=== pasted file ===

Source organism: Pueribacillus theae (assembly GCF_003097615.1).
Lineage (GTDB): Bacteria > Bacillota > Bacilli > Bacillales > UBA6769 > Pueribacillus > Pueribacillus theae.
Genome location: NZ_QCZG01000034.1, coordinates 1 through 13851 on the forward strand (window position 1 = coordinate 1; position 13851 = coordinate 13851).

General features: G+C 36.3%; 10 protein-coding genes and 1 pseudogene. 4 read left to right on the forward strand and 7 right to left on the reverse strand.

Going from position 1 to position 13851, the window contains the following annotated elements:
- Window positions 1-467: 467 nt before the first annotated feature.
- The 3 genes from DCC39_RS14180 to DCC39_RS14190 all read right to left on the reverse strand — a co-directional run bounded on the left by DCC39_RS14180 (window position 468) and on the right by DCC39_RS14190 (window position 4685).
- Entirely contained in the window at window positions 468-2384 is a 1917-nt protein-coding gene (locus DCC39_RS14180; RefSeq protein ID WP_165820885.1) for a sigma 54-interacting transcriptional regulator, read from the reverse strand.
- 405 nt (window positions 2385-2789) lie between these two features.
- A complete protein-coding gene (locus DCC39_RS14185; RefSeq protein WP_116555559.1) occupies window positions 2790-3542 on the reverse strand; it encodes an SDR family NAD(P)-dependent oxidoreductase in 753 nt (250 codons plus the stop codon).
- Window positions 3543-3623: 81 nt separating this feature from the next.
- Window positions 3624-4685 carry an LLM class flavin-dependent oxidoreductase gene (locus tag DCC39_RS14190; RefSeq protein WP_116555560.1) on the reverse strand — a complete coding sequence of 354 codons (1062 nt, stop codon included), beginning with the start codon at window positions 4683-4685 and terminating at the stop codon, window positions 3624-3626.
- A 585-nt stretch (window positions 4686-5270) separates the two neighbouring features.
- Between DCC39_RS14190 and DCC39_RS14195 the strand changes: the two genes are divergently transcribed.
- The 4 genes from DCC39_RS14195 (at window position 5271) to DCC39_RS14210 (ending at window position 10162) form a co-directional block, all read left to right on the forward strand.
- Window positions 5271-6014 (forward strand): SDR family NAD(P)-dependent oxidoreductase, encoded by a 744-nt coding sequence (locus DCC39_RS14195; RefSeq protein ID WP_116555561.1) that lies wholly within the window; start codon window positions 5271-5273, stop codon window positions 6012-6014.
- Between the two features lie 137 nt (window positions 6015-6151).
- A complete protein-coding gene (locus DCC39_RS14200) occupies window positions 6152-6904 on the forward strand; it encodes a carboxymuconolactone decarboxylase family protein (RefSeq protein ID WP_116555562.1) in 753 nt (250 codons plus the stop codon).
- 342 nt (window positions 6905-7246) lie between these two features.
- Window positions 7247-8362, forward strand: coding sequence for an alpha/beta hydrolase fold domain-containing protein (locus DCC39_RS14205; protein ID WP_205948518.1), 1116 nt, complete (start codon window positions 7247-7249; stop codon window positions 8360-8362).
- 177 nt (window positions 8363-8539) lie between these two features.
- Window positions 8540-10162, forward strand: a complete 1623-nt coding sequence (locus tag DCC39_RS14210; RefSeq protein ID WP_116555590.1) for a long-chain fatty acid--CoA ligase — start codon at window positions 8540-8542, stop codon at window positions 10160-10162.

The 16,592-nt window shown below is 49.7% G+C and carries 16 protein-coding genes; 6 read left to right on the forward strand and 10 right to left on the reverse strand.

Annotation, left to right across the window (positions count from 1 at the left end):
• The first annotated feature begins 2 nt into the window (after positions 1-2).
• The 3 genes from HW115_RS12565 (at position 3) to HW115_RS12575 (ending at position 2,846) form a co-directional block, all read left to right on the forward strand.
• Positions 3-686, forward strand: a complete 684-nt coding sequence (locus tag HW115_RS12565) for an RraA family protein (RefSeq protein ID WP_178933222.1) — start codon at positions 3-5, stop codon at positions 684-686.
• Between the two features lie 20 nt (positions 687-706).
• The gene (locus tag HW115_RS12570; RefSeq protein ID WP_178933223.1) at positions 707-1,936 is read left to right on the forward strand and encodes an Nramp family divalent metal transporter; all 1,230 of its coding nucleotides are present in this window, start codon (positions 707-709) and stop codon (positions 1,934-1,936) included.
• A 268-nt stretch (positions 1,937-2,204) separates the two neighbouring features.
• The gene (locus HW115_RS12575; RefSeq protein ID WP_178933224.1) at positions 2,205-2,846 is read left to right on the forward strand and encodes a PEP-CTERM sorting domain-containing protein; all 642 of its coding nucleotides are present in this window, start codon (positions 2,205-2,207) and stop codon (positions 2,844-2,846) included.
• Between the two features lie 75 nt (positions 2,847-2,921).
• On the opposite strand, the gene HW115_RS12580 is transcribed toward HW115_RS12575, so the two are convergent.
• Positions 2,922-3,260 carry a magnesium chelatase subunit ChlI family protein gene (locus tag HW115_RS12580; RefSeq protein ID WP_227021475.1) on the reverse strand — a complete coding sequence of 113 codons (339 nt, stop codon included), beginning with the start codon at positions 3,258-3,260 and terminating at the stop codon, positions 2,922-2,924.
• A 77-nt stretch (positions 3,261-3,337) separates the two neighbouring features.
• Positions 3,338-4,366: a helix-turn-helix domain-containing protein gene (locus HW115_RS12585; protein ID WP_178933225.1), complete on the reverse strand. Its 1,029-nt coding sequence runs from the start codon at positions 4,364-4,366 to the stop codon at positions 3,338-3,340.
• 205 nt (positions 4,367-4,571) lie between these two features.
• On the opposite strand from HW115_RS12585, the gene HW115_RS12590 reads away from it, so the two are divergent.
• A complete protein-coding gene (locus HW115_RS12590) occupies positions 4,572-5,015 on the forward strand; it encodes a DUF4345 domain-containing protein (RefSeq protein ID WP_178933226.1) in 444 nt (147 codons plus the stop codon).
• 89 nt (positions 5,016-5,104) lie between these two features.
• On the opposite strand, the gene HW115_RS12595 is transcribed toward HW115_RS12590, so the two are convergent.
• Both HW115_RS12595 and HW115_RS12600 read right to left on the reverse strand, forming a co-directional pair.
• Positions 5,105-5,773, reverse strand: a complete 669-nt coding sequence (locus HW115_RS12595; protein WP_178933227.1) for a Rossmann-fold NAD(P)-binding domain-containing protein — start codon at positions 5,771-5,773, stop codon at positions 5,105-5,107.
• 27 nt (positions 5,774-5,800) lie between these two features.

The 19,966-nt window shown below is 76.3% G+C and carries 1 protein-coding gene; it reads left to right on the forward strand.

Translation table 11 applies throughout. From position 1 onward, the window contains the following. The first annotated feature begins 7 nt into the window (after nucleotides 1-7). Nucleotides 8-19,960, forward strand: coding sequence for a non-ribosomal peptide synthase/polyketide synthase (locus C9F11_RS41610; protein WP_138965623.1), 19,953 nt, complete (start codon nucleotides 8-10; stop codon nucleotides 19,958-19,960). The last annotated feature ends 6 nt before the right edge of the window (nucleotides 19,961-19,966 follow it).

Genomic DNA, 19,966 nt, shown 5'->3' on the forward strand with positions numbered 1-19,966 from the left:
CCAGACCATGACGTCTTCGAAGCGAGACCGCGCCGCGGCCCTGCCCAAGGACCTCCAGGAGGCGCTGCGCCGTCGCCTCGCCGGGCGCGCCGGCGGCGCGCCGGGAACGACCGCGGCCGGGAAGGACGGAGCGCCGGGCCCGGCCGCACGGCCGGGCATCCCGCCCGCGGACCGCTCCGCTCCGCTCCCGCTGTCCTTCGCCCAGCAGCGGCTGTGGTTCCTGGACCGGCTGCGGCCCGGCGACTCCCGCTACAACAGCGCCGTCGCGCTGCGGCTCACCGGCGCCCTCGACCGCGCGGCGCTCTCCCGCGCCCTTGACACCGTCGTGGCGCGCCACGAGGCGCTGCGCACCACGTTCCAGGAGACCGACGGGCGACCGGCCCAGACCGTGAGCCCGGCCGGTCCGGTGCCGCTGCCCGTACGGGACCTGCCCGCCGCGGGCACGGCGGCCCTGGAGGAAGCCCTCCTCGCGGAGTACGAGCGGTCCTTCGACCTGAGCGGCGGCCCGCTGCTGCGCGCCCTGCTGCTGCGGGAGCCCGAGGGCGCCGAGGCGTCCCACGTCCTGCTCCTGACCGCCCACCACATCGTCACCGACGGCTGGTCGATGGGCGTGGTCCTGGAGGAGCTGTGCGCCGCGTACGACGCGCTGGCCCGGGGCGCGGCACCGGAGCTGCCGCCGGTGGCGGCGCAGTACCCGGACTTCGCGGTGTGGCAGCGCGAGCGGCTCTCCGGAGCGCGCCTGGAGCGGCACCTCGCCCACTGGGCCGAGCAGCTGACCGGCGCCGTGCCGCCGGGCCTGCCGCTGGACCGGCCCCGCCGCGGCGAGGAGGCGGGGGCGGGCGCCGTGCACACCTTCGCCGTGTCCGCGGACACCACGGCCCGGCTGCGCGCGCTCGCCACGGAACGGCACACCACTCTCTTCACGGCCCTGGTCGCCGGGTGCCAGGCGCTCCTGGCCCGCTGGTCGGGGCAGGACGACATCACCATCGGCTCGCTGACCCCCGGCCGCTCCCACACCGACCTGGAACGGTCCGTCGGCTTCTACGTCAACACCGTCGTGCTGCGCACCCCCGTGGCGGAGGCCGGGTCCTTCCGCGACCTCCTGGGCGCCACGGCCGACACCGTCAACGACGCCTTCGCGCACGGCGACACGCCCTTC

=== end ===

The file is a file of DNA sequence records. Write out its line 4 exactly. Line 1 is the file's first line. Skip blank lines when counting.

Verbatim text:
General features: G+C 36.3%; 10 protein-coding genes and 1 pseudogene. 4 read left to right on the forward strand and 7 right to left on the reverse strand.